Since World War II and the Nuremberg Trials, there has emerged a global bill of human rights, which imposes an obligation upon all states to treat aliens and citizens in a non-discriminatory manner. The individual is now a proper subject of international law.
In the Nottenbohm Case (1955) 1 CJ 22, the International Court of Justice established a set of criteria for establishing nationality using the principle of the “genuine link” between the immigrant and the host country, using factors such as habitual residence of the individual concerned in the host country where the host country is the center of immigrant’s interest, the existence of family ties, participation in public life and attachment shown by the individual for the host country and inculcation of such attachment in her or his children. By this set of criteria, many of the Haitian nationals in The Bahamas may have a claim for nationality in The Bahamas.
Professor Ian Brownlie describes this concept of the genuine link as “prima facie the effective nationality of the host state.” Many of the Haitian immigrants in The Bahamas may qualify for Bahamian citizenship, pursuant to the Nottenbohm criteria, by their habitual residence in The Bahamas, The Bahamas is the center of their economic and social interests, their Bahamian spouses, Bahamian born children and their engagement in Bahamian civil society, such as active membership in churches. While we must effectively police our borders to stop the flow of illegal immigration, the regularization of those immigrants with a genuine link to The Bahamas should be given the priority to ensure compliance with the Constitution and international humanitarian law.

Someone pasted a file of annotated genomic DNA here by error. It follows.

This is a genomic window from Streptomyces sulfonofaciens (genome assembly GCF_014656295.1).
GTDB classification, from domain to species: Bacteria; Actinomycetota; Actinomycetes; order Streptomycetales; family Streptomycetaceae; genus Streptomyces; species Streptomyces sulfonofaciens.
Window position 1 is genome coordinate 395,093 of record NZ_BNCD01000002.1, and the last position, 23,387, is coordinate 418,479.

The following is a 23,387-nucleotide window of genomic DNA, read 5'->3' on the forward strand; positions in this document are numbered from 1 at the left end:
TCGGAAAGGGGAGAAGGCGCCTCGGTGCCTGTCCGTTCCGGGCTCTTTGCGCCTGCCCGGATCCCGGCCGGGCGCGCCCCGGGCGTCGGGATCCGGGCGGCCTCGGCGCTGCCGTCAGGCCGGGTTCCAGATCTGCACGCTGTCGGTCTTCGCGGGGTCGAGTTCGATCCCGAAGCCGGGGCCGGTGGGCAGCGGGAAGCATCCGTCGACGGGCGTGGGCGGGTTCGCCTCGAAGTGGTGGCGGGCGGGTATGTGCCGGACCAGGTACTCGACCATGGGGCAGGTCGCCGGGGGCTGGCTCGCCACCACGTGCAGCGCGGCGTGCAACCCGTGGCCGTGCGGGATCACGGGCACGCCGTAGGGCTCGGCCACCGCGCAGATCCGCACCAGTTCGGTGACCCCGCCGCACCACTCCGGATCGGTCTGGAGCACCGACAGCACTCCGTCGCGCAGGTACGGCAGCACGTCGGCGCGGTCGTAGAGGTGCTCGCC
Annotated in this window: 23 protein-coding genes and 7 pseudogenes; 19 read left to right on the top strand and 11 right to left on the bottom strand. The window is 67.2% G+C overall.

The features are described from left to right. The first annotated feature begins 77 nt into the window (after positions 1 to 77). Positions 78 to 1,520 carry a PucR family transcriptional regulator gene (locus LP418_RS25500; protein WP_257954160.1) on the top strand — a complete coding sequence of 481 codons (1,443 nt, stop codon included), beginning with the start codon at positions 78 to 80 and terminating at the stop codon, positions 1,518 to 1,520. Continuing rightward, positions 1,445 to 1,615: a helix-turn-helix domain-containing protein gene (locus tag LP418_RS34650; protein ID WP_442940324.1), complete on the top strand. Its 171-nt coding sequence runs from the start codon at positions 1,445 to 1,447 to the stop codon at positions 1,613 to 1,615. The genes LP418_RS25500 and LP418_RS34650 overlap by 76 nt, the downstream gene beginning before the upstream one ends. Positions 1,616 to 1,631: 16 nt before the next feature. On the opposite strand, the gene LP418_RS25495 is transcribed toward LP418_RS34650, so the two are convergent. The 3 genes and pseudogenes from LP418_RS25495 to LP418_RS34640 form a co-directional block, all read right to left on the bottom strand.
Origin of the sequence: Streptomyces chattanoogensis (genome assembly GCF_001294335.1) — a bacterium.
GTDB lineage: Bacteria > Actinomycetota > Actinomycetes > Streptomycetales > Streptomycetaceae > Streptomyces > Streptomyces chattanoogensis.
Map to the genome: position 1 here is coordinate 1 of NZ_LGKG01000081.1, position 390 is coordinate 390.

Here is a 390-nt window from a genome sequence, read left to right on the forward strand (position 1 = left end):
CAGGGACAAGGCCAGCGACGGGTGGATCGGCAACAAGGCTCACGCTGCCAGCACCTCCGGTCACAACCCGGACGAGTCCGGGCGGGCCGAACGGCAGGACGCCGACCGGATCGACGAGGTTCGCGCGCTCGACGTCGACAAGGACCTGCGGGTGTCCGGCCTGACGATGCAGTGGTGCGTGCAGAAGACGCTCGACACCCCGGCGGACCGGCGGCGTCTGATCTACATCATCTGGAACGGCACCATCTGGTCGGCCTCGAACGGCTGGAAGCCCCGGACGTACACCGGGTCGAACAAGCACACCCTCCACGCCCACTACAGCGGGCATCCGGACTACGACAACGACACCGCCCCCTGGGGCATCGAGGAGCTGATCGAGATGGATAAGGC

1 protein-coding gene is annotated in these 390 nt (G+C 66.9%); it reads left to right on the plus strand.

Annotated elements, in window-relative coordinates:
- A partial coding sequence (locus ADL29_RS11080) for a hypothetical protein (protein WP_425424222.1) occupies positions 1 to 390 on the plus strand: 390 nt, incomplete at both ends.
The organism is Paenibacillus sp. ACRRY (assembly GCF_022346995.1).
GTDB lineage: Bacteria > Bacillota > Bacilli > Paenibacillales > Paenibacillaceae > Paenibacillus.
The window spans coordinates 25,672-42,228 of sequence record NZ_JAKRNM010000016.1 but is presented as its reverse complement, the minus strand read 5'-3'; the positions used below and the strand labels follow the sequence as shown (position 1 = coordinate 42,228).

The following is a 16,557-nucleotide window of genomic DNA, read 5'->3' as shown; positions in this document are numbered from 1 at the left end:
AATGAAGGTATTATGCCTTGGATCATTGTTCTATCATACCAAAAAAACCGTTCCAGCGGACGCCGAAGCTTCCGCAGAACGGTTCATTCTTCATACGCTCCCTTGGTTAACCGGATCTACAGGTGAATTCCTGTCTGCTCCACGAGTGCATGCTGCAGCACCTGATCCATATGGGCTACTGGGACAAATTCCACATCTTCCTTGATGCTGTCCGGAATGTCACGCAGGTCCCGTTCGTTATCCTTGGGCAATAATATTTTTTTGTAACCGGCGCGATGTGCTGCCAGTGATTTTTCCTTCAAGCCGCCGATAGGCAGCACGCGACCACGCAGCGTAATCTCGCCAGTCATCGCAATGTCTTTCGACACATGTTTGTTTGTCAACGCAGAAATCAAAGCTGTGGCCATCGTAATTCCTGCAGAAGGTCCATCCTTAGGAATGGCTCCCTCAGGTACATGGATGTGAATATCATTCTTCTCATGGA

Nationality by birth, descent, marriage and naturalization
The Constitution of The Bahamas, Chapter II, uses the three principles of jus soli, jus sanguinis and naturalization in relation to citizenship.
Under Article 3, every person, who had been born in the former Colony of the Bahama Islands and was a citizen of the United Kingdom or if his or her father would have become a citizen of The Bahamas or was a citizen of the United Kingdom by virtue of his or her having been registered in the former Colony of the Bahama Islands under the British Nationality Act, became a citizen of The Bahamas on July 10, 1973.
Under Article 4, with limited exceptions, every person who had previously been naturalized under the British Nationality Act in the former Colony of the Bahama Islands became a citizen of The Bahamas on July 9, 1973.